In the Sun City Shadow Hills community there is a particular house nestled among lemon and lime trees, pomegranates and cacti with its walls covered in majestic, one-of-a-kind paintings. It is the home of Phyllis Hoffman and her husband Ron who calls her “Littlebird”, a name which evolved into her artistic moniker. Each painting reflects Phyllis’s motivation to expand people’s perspectives of the world around them through art and creativity.
Phyllis was born in Birmingham, Alabama, but the Southern Belle hightailed it out of the city shortly after completing school. She was married in Illinois, but a penchant for new and interesting experiences and careers in sales would take the couple around the country.
In 1995, at the age of 51, Phyllis suddenly faced a profound health scare. In light of this close call, and with a new lease on life, she was inspired to start painting for the first time ever. “It’s never too late to do what you love. Don’t be afraid to challenge yourself and get out of your comfort zone,” she chimes.
This attitude is reflected in her paintings to this very day. Having never painted before, and with a passion to learn, Phyllis is largely self-taught but draws inspiration from her parents and late sister. Her creative journey eventually led to friend, mentor and professional artist Cheryl Kline. Enamored by Cheryl’s work, Phyllis signed up for a painting class to learn from her. The two connected instantly. Although many people own her paintings, Phyllis does not show in galleries or actively promote her work; as such, any work she has sold has been through a close network. “Art has given me wonderful connections with people,” Phyllis reflects.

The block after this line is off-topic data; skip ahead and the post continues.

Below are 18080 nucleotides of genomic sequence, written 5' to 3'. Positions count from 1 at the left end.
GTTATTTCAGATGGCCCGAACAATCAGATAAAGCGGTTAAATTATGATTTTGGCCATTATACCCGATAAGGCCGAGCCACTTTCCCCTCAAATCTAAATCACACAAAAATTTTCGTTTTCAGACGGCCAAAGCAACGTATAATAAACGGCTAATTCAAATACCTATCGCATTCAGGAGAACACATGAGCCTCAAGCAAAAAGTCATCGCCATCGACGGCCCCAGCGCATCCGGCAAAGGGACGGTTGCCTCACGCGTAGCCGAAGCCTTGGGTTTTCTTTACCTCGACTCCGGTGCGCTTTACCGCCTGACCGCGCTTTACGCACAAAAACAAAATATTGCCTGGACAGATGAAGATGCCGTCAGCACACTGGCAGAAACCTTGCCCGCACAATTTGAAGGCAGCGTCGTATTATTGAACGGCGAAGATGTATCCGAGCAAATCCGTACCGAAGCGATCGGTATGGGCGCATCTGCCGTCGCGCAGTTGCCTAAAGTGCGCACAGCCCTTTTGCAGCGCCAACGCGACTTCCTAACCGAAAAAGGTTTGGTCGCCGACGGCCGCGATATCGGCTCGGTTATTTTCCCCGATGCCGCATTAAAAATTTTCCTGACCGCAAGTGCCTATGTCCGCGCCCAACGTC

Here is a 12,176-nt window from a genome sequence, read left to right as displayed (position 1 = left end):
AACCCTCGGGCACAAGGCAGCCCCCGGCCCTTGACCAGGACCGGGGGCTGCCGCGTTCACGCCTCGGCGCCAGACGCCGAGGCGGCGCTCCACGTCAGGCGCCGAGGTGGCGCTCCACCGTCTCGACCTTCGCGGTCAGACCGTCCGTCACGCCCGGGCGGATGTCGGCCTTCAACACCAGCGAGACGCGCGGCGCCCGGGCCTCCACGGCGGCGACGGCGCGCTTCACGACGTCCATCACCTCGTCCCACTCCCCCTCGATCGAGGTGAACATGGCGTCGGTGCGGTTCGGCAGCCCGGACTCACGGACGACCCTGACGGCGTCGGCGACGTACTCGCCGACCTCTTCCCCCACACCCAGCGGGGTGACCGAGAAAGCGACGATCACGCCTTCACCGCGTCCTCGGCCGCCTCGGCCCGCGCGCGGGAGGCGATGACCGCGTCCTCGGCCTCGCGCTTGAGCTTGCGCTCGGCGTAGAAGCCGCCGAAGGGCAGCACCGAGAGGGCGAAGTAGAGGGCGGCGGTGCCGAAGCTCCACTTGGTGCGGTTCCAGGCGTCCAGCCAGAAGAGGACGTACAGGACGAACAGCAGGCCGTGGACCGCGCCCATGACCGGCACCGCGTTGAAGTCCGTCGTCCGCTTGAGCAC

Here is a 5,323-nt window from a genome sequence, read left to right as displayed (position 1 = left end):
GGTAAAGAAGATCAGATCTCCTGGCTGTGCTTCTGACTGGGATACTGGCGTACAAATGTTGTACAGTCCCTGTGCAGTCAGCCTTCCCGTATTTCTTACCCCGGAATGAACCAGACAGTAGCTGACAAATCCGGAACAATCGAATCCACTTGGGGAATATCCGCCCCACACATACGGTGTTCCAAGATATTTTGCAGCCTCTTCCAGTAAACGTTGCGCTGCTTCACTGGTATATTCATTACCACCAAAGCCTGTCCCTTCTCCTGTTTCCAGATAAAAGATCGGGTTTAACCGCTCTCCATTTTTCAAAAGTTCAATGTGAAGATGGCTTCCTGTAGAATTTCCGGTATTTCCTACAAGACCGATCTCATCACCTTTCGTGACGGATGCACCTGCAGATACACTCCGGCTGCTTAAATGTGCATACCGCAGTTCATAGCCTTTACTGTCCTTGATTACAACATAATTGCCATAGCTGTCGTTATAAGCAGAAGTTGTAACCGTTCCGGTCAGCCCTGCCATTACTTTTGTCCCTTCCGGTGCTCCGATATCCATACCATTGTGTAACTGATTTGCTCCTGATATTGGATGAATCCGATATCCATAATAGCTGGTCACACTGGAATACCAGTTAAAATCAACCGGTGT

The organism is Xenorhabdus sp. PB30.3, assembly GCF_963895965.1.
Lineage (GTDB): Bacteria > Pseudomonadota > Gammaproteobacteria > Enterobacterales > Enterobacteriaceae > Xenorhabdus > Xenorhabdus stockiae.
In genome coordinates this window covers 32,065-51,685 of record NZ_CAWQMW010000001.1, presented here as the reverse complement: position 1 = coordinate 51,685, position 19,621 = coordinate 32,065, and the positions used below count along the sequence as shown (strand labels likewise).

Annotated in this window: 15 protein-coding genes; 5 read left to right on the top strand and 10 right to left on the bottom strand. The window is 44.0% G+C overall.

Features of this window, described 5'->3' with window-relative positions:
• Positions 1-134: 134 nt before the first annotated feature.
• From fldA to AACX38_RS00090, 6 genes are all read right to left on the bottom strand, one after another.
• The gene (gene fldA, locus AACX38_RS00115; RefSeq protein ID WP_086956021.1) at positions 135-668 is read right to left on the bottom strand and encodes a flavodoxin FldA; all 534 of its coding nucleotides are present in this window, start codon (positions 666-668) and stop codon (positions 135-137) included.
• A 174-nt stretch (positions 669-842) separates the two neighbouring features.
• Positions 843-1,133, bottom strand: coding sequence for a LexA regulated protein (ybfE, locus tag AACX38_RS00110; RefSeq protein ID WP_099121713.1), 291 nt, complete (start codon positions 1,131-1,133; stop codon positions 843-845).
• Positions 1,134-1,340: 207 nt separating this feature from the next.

Her mentor once remarked, “You are the only artist I know who paints animals into the rocks in caves by the ocean,” alluding to Phyllis’s unique style. Phyllis sees things differently, and she invites the viewer to do the same, “Many times, I will turn a painting upside down or look at it in a mirror to see the reverse reflection. You will be surprised by what you see. Think out of the box.”
Phyllis’s work showcases a whimsical aesthetic, often hiding features and “happy accidents” among other, more obvious images. For instance, one might find an elephant painted into the rocky cliffs of a beachside paradise, or a brigade of horses subtly etched into an ocean enclave. At every step, a new discovery awaits – and Phyllis would not have it any other way. “I love the magical side of life,” she says. “I like to play.”
Since retirement from sales, Phyllis’s work has become exceptionally prolific featuring real-life locations in Oregon, New Zealand and more. She finds her work supremely satisfying and can often be found painting at her studio until dawn. Her work is a reminder to look deeper as we go through our day-to-day lives, to recognize the beauty and connectedness that exists around us and to realize that something even more profound may be hidden in the world we perceive. If you would like to connect with your neighbor Phyllis Hoffman, she can be contacted at firstname.lastname@example.org. She might just show you something you have never seen before.